10 Ways of Building Rapport with Customers
Look at this survey from the General Social.
What percentage of people are trustworthy?
The average response was 30%.
But when they asked, what percentage of people that you know are trustworthy?
The average response was 70%.
Simply knowing leads to trust.
What is Customer Rapport?
Customer rapport refers to the establishment of a positive relationship between a business and its customers, characterized by trust, understanding, and effective communication. Customer rapport is a crucial aspect of any business, as it involves building and maintaining a positive relationship with consumers. This requires a deep understanding of your audience, their needs, and their preferences.
By taking the time to establish and maintain a strong rapport with your customers, you can create loyal and long-term relationships that will benefit your business for years to come. This will also help you to build trust and credibility with your customers, which is essential for building a strong reputation and attracting new customers.
As a customer success manager or a customer experience professional, you want your customers to trust you, which means you must build a rapport with them.
How to Build Rapport With Customers?
Let us spend some time understanding why you need to build customer rapport.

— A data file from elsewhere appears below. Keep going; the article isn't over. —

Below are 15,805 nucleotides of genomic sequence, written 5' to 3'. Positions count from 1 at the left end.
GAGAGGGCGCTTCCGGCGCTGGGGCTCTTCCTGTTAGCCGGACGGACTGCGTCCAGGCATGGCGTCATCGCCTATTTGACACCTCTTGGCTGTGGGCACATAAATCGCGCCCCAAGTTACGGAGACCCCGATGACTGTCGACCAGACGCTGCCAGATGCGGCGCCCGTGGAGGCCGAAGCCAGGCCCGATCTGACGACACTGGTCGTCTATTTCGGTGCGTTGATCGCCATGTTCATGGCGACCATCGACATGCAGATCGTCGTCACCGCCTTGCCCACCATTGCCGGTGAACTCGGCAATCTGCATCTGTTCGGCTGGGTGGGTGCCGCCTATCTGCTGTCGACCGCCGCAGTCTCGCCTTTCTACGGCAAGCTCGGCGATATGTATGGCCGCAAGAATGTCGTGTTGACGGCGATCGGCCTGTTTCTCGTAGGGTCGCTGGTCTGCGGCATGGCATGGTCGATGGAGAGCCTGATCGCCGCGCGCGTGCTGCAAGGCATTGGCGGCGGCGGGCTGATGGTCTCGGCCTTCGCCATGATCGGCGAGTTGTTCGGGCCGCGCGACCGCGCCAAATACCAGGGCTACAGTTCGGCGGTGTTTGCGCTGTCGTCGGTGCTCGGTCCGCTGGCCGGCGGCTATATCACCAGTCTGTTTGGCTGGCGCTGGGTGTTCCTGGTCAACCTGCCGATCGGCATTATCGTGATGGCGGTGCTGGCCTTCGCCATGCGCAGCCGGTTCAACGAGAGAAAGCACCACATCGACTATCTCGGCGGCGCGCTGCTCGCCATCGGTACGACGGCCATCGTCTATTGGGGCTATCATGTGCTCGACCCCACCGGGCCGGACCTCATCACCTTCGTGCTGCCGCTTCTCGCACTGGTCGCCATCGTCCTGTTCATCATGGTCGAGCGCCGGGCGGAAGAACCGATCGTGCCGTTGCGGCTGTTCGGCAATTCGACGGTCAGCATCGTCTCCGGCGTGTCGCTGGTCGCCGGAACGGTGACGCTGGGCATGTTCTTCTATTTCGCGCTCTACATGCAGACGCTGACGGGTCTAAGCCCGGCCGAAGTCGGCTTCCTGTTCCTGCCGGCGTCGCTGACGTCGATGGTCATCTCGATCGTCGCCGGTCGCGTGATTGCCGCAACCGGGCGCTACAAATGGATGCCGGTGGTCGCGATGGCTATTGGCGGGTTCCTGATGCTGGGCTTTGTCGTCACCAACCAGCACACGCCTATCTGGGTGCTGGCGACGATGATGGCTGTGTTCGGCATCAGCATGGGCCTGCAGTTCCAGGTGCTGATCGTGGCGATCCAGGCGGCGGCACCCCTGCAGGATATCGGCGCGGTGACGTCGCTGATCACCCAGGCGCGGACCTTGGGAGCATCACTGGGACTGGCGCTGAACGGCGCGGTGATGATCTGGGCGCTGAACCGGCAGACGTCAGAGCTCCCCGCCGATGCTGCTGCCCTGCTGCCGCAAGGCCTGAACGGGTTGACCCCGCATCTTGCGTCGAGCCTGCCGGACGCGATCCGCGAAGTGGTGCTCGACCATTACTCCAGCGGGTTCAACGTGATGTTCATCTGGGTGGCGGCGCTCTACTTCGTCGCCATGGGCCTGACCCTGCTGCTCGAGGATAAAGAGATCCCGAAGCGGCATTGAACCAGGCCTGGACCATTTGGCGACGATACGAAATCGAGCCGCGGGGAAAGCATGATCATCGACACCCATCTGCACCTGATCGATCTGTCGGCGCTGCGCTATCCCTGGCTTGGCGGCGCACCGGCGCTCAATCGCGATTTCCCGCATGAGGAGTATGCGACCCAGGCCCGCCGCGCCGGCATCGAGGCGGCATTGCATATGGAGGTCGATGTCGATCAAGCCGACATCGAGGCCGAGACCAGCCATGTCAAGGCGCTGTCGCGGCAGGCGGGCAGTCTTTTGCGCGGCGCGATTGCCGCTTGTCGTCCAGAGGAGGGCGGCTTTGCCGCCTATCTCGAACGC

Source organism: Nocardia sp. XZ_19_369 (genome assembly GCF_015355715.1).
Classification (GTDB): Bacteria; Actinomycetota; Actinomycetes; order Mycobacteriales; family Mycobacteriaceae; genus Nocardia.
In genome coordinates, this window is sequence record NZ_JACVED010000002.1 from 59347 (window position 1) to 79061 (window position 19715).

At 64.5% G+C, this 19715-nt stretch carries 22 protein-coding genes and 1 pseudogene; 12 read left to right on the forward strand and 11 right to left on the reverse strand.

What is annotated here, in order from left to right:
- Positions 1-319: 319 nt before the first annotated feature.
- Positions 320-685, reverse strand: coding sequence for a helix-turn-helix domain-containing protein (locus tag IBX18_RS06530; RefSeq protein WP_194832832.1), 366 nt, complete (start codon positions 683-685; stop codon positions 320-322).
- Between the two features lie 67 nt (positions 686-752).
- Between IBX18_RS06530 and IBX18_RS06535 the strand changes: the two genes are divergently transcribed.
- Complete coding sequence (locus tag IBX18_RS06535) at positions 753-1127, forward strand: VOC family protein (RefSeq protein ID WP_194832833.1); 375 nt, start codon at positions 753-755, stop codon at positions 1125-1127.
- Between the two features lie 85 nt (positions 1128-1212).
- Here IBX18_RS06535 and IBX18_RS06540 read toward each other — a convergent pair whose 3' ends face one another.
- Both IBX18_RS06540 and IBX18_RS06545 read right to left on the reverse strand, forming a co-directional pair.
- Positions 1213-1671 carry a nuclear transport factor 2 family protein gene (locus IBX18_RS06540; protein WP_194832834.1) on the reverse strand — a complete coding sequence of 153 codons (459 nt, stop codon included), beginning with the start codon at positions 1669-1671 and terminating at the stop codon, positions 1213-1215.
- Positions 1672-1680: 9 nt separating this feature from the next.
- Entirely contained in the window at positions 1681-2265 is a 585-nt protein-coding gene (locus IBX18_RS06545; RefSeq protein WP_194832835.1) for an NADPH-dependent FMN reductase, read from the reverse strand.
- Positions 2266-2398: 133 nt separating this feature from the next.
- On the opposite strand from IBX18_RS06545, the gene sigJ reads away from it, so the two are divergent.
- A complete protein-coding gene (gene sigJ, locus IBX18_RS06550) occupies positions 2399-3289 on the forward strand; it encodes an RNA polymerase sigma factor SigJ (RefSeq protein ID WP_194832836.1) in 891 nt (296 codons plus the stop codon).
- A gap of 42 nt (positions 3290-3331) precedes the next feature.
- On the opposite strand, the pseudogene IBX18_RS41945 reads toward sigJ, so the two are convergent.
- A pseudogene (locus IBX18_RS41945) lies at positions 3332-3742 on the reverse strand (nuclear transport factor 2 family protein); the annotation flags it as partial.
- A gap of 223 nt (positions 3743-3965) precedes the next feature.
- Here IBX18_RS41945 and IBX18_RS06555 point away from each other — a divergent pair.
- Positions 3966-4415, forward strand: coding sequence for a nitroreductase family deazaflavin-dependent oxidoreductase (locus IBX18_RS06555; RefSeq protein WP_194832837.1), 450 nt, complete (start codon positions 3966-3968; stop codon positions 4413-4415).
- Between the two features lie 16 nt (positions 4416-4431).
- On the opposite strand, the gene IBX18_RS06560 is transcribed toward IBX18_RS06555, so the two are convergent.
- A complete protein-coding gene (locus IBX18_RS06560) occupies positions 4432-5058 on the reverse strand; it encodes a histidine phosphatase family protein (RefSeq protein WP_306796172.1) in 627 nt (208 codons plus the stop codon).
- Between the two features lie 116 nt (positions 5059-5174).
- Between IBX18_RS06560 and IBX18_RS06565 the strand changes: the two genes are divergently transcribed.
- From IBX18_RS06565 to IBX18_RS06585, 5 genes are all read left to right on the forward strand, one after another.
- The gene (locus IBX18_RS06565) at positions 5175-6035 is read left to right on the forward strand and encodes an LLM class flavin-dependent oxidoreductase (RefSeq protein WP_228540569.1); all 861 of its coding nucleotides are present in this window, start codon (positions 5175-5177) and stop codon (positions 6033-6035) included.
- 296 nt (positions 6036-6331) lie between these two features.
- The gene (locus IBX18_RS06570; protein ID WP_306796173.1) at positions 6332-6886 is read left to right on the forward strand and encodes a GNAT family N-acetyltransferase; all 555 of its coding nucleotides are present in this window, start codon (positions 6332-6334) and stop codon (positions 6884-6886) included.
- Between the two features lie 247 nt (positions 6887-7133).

If your organization doesn’t deliver high-quality customer experience consistently, it is almost impossible to stay ahead of the competition. One of the important aspects of good customer experience is knowing how to build rapport with your customers.
By developing a good rapport with your customers, your customers are more likely to trust you, communicate openly, feel confident in your abilities and product knowledge, respond well to closing a sale, and recommend your business to others.
Professional speaker and consultant Michele Payn-knoper says, building rapport with customers is critical to show them “you’re sincerely interested in a mutually beneficial relationship, critical to selling solutions.”
According to Zendesk, “developing rapport with clients can go a long way toward building customer trust and improving satisfaction rates. But you have to show genuine interest in your buyers. Otherwise, your attempts might come off as insincere.”
Building Rapport with Customers: 10 Effective Strategies
Let us now jump into the 10 best ways to build customer rapport.
Here are ten ways to build customer rapport.
1. Personalize Customer Relationships
Do you know the different customer personas that you have? Segment your customers into distinct personas and figure out what channels of customer conversations appeal to them.
For instance, your 20-somethings may choose social and chat over other forms of communication with short conversations. Maybe, your 45+ audience would prefer telephony and emails over others with long conversations.
Besides, in terms of offerings, 20-somethings may prefer a mobile application, whereas the 45+ may prefer websites over apps.
Assume that you are a bank – 20-somethings may prefer a card co-branded with their favorite football or cricket clubs, whereas 45+ may prefer their cards to provide them premium lounge access during their airport visits.